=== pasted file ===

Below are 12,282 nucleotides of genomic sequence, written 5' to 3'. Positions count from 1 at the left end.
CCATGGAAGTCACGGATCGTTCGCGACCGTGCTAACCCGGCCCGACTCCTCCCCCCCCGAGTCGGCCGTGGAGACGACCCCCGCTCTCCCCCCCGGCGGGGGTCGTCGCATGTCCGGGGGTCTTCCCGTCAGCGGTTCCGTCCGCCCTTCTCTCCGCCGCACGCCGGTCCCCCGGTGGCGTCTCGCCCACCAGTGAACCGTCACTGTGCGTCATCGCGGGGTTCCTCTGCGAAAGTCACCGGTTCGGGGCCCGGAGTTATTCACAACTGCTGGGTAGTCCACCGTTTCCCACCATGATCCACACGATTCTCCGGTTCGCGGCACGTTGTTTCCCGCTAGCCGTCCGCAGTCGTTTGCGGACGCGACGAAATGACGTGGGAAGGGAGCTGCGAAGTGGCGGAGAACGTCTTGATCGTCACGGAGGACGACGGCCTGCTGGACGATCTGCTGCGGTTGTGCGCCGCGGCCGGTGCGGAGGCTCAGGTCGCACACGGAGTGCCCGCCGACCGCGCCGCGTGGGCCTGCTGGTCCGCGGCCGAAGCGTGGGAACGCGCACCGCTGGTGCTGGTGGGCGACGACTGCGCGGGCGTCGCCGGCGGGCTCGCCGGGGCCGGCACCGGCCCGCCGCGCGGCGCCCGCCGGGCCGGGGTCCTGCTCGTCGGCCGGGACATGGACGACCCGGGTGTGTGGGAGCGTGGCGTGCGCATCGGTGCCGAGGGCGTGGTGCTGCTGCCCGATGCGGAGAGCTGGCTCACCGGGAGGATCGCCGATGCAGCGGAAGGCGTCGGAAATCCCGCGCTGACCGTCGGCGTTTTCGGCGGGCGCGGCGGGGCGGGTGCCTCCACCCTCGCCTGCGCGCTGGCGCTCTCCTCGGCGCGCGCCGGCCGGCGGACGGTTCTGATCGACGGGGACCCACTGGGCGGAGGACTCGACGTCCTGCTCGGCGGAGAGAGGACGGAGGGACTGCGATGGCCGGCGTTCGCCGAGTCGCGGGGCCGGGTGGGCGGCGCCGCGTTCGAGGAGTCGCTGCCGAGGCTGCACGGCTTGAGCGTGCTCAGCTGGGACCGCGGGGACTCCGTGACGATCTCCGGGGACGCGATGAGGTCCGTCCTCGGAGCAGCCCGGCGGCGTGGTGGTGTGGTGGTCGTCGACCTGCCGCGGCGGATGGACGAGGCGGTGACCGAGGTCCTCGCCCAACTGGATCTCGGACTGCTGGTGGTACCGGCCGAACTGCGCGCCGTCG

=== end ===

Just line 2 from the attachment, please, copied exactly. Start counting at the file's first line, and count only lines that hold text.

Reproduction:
CCATGGAAGTCACGGATCGTTCGCGACCGTGCTAACCCGGCCCGACTCCTCCCCCCCCGAGTCGGCCGTGGAGACGACCCCCGCTCTCCCCCCCGGCGGGGGTCGTCGCATGTCCGGGGGTCTTCCCGTCAGCGGTTCCGTCCGCCCTTCTCTCCGCCGCACGCCGGTCCCCCGGTGGCGTCTCGCCCACCAGTGAACCGTCACTGTGCGTCATCGCGGGGTTCCTCTGCGAAAGTCACCGGTTCGGGGCCCGGAGTTATTCACAACTGCTGGGTAGTCCACCGTTTCCCACCATGATCCACACGATTCTCCGGTTCGCGGCACGTTGTTTCCCGCTAGCCGTCCGCAGTCGTTTGCGGACGCGACGAAATGACGTGGGAAGGGAGCTGCGAAGTGGCGGAGAACGTCTTGATCGTCACGGAGGACGACGGCCTGCTGGACGATCTGCTGCGGTTGTGCGCCGCGGCCGGTGCGGAGGCTCAGGTCGCACACGGAGTGCCCGCCGACCGCGCCGCGTGGGCCTGCTGGTCCGCGGCCGAAGCGTGGGAACGCGCACCGCTGGTGCTGGTGGGCGACGACTGCGCGGGCGTCGCCGGCGGGCTCGCCGGGGCCGGCACCGGCCCGCCGCGCGGCGCCCGCCGGGCCGGGGTCCTGCTCGTCGGCCGGGACATGGACGACCCGGGTGTGTGGGAGCGTGGCGTGCGCATCGGTGCCGAGGGCGTGGTGCTGCTGCCCGATGCGGAGAGCTGGCTCACCGGGAGGATCGCCGATGCAGCGGAAGGCGTCGGAAATCCCGCGCTGACCGTCGGCGTTTTCGGCGGGCGCGGCGGGGCGGGTGCCTCCACCCTCGCCTGCGCGCTGGCGCTCTCCTCGGCGCGCGCCGGCCGGCGGACGGTTCTGATCGACGGGGACCCACTGGGCGGAGGACTCGACGTCCTGCTCGGCGGAGAGAGGACGGAGGGACTGCGATGGCCGGCGTTCGCCGAGTCGCGGGGCCGGGTGGGCGGCGCCGCGTTCGAGGAGTCGCTGCCGAGGCTGCACGGCTTGAGCGTGCTCAGCTGGGACCGCGGGGACTCCGTGACGATCTCCGGGGACGCGATGAGGTCCGTCCTCGGAGCAGCCCGGCGGCGTGGTGGTGTGGTGGTCGTCGACCTGCCGCGGCGGATGGACGAGGCGGTGACCGAGGTCCTCGCCCAACTGGATCTCGGACTGCTGGTGGTACCGGCCGAACTGCGCGCCGTCG